This paper considers the advisability of having a single currency across the North American Free Trade Area (NAFTA)--comprising the United States, Canada, and Mexico--through the dual lenses offered by the theory of optimum currency areas and the experience of the European Community (EC). In the EC, the Single Market Program has created growing momentum for deeper economic integration, of which a single European currency is regarded as an integral part. In North America, by contrast, the debate over economic integration has barely touched on altering current monetary arrangements.
In principle, the paper finds that the European Commission’s argument that reaping the full benefits of economic integration requires firmly fixed exchange rates, and ultimately a single currency for Europe, applies with equal force to North America. But the benefits of permanently fixing the exchange rate must be weighed against the costs of relinquishing it as an instrument of adjustment. To gain insight into these comparative costs, the paper analyzes the incidence of supply and demand disturbances to different North American regions and EC member countries.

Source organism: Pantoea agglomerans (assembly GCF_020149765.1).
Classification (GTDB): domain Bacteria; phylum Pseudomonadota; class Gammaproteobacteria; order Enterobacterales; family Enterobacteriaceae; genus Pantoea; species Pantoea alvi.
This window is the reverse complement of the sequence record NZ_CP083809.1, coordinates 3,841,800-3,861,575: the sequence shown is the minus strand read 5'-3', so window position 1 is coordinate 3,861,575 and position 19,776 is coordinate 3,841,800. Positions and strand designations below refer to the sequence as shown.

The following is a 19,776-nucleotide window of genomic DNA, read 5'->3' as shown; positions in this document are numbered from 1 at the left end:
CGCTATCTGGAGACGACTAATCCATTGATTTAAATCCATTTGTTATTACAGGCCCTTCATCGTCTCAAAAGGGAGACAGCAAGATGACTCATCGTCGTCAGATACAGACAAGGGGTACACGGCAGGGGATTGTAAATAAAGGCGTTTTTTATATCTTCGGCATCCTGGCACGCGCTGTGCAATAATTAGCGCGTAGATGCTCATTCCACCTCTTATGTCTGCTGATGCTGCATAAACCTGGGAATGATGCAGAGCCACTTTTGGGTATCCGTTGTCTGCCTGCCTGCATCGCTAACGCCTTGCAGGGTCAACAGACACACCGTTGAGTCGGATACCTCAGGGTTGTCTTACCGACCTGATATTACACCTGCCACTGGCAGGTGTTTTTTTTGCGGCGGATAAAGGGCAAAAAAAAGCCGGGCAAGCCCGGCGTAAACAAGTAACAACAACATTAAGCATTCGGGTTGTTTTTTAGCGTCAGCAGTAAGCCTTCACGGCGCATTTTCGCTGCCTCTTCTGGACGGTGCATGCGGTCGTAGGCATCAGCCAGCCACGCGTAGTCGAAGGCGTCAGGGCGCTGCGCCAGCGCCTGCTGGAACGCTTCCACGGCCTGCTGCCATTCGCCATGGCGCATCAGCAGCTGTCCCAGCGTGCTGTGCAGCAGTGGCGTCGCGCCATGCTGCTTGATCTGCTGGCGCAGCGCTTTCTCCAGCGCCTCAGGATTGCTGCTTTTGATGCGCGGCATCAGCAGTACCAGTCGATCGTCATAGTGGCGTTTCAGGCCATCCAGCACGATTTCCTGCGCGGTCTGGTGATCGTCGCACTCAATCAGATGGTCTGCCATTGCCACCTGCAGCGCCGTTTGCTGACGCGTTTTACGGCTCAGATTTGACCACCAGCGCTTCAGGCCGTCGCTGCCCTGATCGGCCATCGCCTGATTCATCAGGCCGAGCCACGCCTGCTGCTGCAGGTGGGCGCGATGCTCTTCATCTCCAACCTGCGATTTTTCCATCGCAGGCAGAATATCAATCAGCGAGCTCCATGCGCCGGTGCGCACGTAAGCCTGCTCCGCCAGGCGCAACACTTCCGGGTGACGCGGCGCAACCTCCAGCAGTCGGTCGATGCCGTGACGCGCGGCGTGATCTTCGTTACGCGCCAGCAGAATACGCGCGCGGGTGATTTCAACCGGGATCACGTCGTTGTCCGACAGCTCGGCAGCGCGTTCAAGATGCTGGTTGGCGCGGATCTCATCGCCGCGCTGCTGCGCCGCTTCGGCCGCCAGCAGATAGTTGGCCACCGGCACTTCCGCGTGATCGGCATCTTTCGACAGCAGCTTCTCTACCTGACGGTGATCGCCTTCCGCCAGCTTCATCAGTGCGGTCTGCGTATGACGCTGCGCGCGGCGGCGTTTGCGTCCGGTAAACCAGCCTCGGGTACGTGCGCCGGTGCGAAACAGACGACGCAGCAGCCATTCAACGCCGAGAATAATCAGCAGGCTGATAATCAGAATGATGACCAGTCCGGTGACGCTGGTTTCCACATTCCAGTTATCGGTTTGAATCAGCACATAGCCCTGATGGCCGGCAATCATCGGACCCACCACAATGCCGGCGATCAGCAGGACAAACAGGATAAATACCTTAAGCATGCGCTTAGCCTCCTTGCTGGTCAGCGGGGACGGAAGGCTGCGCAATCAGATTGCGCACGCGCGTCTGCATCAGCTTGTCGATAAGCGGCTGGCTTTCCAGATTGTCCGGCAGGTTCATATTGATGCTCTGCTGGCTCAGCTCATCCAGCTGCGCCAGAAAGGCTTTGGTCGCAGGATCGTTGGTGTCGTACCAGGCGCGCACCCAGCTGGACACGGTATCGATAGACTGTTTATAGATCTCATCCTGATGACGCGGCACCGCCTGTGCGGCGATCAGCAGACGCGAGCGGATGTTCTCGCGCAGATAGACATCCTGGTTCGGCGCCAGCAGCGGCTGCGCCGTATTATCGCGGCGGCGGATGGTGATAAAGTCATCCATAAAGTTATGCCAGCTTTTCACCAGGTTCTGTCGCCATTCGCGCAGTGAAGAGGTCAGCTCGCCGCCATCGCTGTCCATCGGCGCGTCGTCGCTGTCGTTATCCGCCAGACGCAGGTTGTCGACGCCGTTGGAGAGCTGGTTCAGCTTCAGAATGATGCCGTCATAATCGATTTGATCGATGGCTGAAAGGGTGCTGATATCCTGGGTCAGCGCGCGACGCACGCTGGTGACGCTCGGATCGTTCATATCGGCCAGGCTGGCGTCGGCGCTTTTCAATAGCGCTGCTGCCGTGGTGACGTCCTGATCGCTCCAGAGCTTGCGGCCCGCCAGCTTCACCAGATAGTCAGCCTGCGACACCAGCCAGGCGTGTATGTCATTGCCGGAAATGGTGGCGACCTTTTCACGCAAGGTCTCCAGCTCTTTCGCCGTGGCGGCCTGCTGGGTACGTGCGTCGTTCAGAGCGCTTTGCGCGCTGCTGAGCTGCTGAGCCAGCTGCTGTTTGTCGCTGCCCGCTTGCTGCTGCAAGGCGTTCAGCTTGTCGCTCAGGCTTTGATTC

The analysis suggests that the costs of truly fixed exchange rates (or monetary union) are likely to be higher for North America than for the EC’s continental core (Germany, France, Belgium, the Netherlands, and Denmark). Even when the entire EC is used for the comparison, the negative correlation of underlying shocks in Mexico with those to the industrial regions of the United States, and the exceptionally large magnitude of Mexico’s shocks, suggest that Mexico would incur higher costs than Southern Europe from a rigid currency link. This, the authors suggest, reflects the importance of petroleum production in the Mexican economy.
Of course, energy production is also important to the South Western United States and to Western Canada. The correlation between their shocks and those to their respective currency areas is also strikingly low, which is where other elements of optimum currency area theory come into play. Labor mobility between the South West and the rest of the United States and between Western and Eastern Canada is high and accompanied by relatively little social and political strain. Similarly, the United States and Canada both possess highly articulated systems of fiscal federalism that work to minimize the dislocations caused by region-specific shocks. While fiscal federalism is under active discussion in the EC, the creation of such institutions at the North American level has not been broached in NAFTA negotiations. For all these reasons, the paper concludes that North America is less of an optimum currency area than the EC.